Having written for the print media for two decades now, I can confirm what Mackey says about newspaper and magazine editors choosing their own titles for articles. Over the years, I've gotten some complaints from readers about titles applied to my print articles and most of the time, the complaints had validity but I have to simply inform the reader that I didn't choose the headline!

Mackey's Reform Ideas

In his introduction, Mackey begins by quoting former British Prime Minister who said,

"The problem with socialism is that eventually you run out of other people's money." That right there I'm sure rankled the far left! He then continued:

"With a projected $1.8 trillion deficit for 2009, several trillions more in deficits projected over the next decade, and with both Medicare and Social Security entitlement spending about to ratchet up several notches over the next 15 years as Baby Boomers become eligible for both, we are rapidly running out of other people's money. These deficits are simply not sustainable and they are either going to result in unprecedented new taxes and inflation or they will bankrupt us. While we clearly need health care reform, the last thing our country needs is a massive new health care entitlement that will create hundreds of billions of dollars of new unfunded deficits and moves us much closer to a complete governmental takeover of our health care system."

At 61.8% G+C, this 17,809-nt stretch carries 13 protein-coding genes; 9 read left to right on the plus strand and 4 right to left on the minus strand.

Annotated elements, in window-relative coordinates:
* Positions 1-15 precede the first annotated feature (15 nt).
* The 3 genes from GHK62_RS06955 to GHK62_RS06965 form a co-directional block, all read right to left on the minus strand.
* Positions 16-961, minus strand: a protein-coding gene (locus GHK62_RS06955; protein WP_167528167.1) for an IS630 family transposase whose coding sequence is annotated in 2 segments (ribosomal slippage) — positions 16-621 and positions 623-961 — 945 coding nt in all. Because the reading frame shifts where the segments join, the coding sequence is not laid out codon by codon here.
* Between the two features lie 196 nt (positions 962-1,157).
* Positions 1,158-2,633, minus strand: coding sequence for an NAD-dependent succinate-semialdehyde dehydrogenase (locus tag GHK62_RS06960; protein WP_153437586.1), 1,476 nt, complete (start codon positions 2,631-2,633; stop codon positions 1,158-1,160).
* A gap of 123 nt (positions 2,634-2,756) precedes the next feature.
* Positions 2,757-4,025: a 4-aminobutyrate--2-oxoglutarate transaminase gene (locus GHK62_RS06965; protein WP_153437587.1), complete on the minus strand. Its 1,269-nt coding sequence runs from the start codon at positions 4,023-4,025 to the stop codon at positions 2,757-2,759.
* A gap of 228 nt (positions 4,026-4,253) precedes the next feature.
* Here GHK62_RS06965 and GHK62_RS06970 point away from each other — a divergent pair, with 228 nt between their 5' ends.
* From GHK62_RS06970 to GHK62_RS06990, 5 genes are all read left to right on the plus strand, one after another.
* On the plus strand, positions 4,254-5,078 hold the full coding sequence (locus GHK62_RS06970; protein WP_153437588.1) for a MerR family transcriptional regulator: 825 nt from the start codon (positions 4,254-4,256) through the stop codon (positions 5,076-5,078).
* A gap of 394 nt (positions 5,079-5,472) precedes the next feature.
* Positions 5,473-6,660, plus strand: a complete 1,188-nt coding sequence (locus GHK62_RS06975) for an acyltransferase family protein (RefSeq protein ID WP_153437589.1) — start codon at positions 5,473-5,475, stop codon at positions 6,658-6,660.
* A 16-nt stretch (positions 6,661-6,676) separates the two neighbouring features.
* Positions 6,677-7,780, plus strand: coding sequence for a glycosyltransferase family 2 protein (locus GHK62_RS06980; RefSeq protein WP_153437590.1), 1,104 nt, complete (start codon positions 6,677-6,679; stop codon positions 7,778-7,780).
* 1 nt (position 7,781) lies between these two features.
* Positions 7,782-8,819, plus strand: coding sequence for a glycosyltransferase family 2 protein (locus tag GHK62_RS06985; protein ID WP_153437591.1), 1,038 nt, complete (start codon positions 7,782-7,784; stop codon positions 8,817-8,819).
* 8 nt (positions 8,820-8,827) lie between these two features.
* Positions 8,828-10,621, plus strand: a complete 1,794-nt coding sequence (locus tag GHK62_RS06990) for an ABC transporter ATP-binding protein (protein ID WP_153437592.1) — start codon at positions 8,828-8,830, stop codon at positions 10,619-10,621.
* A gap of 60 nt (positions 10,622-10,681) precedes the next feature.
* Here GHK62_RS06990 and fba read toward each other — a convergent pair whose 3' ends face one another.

Mackey then outlined his eight ideas for health care reform which he claims would lower costs and involve "...less governmental control and more individual empowerment." 

  1. Remove the legal obstacles which slow the creation of high deductible health insurance plans and Health Savings Accounts.
  2. Change the tax laws so that that employer-provided health insurance and individually owned health insurance have exactly the same tax benefits.  Right now employer health insurance benefits are fully tax deductible for employers but private health insurance is not. This is unfair.
  3. Repeal all state laws which prevent insurance companies from competing across state lines. We should all have the legal right to purchase health insurance from any insurance company in any state and we should be able use that health insurance wherever we live.  Health insurance should be portable everywhere.